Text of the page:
Colombia’s central bank today raised the interest rate by 25 basis points to 7.75%. This marks the 11th consecutive month that Banco de la República has intervened in a fight against ballooning inflation, setting another seven-year high for the nation’s borrowing cost. This rate raise comes despite Finance Minister Mauricio Cárdenas telling the press last month that he believed “the job is done.”
In addition to inflation, the bank said that raising the rate yet again was prudent due to weak global economic growth, low oil prices, and the increased probability of monetary policy tightening in the United States later this year.
Banco de la Republica has also lowered its most-likely growth projection for the economy in 2016. It is now expecting a 2.3% GDP expansion this year compared to its previous 2.5% projection. The International Monetary Fund recently maintained its 2.5% forecast. Bancolombia‘s most recent prediction is 2.6% while the United Nations Economic Commission for Latin America and the Caribbean is the most optimistic with a 2.7% forecast.
The primary goal of the rate increase is to curb an inflation rate that hit a 16-year high of 8.6% in June. Food prices, in particular, have spiked amid a weak peso, El Niño-related drought, and a trucker strike that disrupted shipments for more than six weeks. While both the weather phenomenon and the labor dispute have ended, and thus inflation is expected to fall sharply later this year, the ramifications are still impacting the price of food and consumer goods. “The effects of the trucker strike on consumer prices will be felt in July but are expected to quickly fade,” said the central bank in a statement.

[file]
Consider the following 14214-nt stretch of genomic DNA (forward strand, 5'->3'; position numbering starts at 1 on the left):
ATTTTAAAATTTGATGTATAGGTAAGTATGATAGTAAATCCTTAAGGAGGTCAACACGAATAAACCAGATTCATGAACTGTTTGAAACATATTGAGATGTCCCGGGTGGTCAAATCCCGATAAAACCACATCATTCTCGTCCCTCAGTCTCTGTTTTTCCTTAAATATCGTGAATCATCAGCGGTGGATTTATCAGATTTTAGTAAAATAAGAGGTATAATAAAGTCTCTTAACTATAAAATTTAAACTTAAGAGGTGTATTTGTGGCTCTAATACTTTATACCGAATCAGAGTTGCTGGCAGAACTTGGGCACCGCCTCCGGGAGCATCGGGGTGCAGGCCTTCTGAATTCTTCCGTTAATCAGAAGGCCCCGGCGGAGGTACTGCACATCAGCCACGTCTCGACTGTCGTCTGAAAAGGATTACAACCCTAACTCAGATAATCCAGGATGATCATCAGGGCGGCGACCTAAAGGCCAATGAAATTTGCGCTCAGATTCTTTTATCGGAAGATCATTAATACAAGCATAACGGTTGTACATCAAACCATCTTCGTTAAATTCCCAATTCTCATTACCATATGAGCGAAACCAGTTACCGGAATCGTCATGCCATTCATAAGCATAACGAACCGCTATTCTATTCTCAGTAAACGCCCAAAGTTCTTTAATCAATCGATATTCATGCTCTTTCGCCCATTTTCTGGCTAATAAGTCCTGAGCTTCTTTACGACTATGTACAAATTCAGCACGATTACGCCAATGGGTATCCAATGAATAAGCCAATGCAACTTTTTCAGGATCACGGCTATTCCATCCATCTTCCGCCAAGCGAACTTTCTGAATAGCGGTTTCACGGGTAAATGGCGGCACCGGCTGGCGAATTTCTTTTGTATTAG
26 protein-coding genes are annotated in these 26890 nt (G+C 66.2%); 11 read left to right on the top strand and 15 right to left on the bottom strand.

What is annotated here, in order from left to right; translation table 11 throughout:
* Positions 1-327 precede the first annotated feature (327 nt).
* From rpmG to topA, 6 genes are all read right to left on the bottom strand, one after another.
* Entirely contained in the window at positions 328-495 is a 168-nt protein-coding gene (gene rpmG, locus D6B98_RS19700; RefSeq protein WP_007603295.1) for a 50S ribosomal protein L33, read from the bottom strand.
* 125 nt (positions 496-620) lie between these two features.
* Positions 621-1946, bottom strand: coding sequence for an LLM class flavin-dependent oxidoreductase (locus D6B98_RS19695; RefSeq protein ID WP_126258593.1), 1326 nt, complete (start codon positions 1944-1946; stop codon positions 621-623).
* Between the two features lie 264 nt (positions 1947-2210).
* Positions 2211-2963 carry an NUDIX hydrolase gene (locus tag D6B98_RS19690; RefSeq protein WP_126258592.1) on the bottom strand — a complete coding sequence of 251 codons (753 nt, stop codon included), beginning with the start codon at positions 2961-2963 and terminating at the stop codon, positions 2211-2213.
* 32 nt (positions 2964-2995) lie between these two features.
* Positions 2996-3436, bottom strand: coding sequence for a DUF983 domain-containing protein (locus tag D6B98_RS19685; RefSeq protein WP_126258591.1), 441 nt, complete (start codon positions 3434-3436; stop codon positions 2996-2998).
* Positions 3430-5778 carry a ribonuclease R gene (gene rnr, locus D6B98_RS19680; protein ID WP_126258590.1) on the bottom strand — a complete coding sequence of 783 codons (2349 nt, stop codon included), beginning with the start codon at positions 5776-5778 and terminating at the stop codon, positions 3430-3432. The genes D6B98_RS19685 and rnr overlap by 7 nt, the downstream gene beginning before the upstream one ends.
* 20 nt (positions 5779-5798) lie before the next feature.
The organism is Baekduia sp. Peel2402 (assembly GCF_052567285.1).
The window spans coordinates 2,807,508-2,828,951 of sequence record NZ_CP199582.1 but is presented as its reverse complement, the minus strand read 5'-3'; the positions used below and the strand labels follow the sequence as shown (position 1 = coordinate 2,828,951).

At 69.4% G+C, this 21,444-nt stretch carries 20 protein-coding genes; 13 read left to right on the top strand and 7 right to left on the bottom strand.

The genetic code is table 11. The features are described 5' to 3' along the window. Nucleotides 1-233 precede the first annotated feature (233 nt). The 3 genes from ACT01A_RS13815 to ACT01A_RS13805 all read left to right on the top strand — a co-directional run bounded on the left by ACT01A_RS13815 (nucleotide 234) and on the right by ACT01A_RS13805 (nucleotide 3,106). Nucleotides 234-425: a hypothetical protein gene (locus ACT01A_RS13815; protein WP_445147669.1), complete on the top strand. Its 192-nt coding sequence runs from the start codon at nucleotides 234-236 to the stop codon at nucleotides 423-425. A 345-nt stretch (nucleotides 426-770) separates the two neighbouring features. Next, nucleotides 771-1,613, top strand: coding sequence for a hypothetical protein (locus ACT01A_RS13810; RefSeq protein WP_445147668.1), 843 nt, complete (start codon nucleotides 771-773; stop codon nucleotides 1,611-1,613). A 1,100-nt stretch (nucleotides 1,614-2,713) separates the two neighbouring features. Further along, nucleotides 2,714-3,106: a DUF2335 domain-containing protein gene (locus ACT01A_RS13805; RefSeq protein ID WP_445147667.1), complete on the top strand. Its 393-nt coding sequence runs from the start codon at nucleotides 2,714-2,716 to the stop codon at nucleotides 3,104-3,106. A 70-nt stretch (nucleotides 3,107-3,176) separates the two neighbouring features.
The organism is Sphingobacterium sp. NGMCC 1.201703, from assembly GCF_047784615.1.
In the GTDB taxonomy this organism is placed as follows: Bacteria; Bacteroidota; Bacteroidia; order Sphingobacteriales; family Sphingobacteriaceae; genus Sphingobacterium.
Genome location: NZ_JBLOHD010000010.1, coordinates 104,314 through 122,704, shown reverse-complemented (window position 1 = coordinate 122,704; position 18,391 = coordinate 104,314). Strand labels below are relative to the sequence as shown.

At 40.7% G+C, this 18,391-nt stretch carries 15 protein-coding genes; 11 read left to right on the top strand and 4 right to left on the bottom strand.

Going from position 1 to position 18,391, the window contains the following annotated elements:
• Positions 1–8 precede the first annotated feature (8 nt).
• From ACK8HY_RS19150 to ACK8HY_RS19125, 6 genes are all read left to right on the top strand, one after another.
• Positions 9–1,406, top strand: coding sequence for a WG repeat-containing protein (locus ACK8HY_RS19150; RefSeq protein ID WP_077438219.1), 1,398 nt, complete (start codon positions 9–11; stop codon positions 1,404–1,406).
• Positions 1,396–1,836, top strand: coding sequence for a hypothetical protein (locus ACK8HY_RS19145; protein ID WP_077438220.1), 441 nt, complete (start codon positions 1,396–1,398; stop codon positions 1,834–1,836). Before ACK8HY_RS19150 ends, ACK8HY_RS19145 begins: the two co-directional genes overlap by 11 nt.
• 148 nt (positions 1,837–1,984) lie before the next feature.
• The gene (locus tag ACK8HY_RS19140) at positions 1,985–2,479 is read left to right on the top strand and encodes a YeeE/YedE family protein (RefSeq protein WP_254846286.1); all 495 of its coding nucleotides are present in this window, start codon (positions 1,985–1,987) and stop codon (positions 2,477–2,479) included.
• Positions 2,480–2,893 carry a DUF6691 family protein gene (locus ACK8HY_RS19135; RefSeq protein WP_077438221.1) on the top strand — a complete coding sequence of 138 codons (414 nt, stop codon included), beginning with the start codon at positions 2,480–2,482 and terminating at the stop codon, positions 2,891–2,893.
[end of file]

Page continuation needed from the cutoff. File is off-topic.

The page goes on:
After raising the rate in June, Finance Minister Cárdenas was optimistic that the bank would not have to make further adjustments this summer. “I think the job is done,” said Cárdenas, according to Bloomberg. “Interest rates have reached a fair, suitable level — a level that allows for an ordered adjustment in the economy, including slower inflation.”
This statement came before figures showed a month-to-month inflation jump from 8.2% to 8.6%, however. Following that revelation, several analysts predicted that the central bank would be forced to make another rate increase. Bancolombia expected today’s action, and Capital Economics, an analyst group in London, predicted both today’s intervention and another 25 basis point increase in August that will push the interest rate to 8.0%.
While Capital Economics expects inflation to finish 2016 down significantly, it foresees a high of 9.0% before it starts to fall. Spanish bank BBVA recently projected inflation to end the year at 6.2%.
The Banco de la República’s long-term forecast, looking one and two years out, projects inflation to stabilize at 4.6% and 3.7%, respectively. The central bank’s target rate is between 2%–4%.